Hydraulic disc brakes: A cautionary tale (Alternate title: OW!)
Yesterday morning the weather was absolutely amazing: clear, cool and sunny. We had some rain a few days ago, and over the weekend many improvements were made to the trails at Mt. Dora. Where to ride was a no-brainer.
As expected, the trails were running super fast! My average moving speed on the first lap was more than 1 MPH faster than my personal best ever. Five new bermed corners had been added, and several sketchy areas had been improved with the addition of clay. For example, check out the re-worked “Little Dipper” shown in the picture to the right. Before the clay was added this fun little dip was very sandy, and its shape needed a little tweaking. Check out the “before” picture and the differences are pretty obvious. Yesterday I was able to hit this feature much faster than ever before, catching some air on the backside.
So I was having an absolute blast, but I was aware of an issue with my brakes that I stupidly ignored. That brings me to the main subject of today’s blog.
The first section of trail at Mt. Dora is a twisty downhill with lots of tight turns and switchbacks. As I made my way down the trail (called “Gravity Destroyer”), I noticed that my brake lever travel (both front and rear) was much greater than usual.
My bike has Avid Elixir hydraulic disc brakes, which are extremely powerful: a fairly light pull with just my index finger is all it takes to bring the brakes up to full power. In fact, when I first got this bike I almost went over the bars several times because I was not used to how effective hydraulic brakes are. Learning to modulate the powerful hydraulic brakes took some practice, but once I got used to them I felt they were light years beyond my old mechanical disc brakes.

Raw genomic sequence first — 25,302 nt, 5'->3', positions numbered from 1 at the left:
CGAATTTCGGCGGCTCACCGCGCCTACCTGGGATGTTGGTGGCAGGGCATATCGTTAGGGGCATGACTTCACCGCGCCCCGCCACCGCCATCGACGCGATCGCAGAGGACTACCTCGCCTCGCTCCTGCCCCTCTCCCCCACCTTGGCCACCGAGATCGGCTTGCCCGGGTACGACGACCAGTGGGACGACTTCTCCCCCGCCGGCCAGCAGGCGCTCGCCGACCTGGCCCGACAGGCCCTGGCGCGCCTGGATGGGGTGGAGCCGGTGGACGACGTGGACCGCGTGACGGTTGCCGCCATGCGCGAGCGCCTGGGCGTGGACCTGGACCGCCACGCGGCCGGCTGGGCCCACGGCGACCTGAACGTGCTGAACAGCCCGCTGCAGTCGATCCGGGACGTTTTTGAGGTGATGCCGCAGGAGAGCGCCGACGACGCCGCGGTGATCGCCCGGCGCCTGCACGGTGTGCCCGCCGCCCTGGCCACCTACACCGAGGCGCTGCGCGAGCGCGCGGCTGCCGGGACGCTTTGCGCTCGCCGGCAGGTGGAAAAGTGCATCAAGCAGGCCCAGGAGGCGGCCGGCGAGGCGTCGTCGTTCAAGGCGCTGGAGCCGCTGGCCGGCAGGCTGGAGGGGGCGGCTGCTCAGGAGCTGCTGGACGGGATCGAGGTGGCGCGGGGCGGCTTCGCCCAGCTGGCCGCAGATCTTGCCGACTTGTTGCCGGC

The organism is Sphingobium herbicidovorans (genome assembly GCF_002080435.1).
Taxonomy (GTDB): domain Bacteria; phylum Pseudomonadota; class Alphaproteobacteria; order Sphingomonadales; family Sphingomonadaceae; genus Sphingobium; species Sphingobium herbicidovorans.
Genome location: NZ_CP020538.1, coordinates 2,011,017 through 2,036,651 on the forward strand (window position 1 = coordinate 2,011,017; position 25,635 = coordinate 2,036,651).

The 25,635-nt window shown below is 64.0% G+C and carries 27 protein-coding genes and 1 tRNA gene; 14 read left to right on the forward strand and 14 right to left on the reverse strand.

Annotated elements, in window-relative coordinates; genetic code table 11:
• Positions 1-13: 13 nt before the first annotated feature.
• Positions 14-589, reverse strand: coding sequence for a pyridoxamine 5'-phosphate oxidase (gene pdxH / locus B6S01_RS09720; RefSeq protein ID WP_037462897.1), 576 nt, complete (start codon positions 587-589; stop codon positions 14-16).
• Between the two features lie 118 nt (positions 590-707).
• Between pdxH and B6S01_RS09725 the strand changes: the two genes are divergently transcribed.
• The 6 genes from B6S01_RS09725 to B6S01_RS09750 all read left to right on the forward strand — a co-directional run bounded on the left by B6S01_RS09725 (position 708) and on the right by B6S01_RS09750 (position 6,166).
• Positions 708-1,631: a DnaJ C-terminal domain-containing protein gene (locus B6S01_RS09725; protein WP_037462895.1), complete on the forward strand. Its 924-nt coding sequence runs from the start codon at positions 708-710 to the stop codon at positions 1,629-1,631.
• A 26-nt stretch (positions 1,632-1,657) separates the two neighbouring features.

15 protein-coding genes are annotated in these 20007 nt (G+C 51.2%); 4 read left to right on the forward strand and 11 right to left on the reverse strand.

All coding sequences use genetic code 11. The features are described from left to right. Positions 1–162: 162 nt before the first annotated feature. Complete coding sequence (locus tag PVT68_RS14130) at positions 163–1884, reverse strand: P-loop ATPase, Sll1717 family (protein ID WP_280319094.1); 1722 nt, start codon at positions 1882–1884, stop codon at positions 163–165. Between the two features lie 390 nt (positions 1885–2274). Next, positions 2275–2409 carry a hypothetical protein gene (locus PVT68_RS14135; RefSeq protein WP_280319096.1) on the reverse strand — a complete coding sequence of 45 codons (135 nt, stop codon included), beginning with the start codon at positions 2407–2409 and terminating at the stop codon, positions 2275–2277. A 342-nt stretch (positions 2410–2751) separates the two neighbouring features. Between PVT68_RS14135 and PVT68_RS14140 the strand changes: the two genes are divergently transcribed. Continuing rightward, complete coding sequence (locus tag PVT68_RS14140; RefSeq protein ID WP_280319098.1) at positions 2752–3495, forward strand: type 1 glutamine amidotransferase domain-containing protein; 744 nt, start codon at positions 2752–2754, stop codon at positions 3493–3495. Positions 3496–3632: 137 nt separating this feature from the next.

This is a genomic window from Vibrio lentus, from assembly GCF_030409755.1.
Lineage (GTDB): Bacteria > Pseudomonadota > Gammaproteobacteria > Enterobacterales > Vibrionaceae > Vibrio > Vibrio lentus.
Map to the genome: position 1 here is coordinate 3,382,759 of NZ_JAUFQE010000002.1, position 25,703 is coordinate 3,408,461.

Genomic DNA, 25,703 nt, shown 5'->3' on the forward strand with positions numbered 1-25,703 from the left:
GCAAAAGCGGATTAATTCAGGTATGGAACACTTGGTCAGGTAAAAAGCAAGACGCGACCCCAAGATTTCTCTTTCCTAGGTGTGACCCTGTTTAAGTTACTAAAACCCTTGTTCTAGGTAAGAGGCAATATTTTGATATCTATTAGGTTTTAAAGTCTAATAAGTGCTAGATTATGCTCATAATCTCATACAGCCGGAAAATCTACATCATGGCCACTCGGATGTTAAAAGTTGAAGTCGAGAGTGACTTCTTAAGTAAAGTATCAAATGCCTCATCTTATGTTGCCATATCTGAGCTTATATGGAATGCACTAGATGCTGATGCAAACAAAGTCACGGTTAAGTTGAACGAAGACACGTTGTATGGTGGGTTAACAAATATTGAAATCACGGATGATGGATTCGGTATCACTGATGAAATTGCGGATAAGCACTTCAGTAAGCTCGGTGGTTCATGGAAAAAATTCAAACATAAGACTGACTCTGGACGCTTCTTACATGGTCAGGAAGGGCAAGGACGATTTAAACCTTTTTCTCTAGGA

So I was aware of the brake issue, but I decided to ride anyway. I shouldn’t have. I was able to stop the bike, but the amount of finger force required to do it was significantly higher than what I’d become used to. When I had to brake the response was always delayed, and the braking force was less than what I expected: muscle memory from hundreds of miles of riding with properly functioning brakes was working against me. I had to use two fingers to bring the brakes to full power, and the levers were traveling so far that they were smashing into my gloves.
So here’s where things went sideways (literally). I was hauling ass into a bermed corner, and I came in a little too hot and my line was too high. Normally a little tap of the brakes would have allowed me to correct my mistake, and that’s what I tried to do. Of course the brakes didn’t respond to my tap and my bike and I went airborne and sideways. I crashed down onto the hard clay with my bike on top of me.
The first thing I noticed was I could not breathe: the crash had knocked the wind knocked out of me. While I was trying to get my breath back I remember thinking, “Holy crap, clay is really hard!”
As I began to recover my breath I realized that my left leg was hurt. The pain was pretty bad, and I was worried that I might have broken a bone. My shin was cut where the pedal hit, and was already swelling up. There was a small cut on my ankle as well. But none of that stuff hurt at all compared to my left hip and calf. Have you ever had a calf cramp? That’s exactly how my calf felt.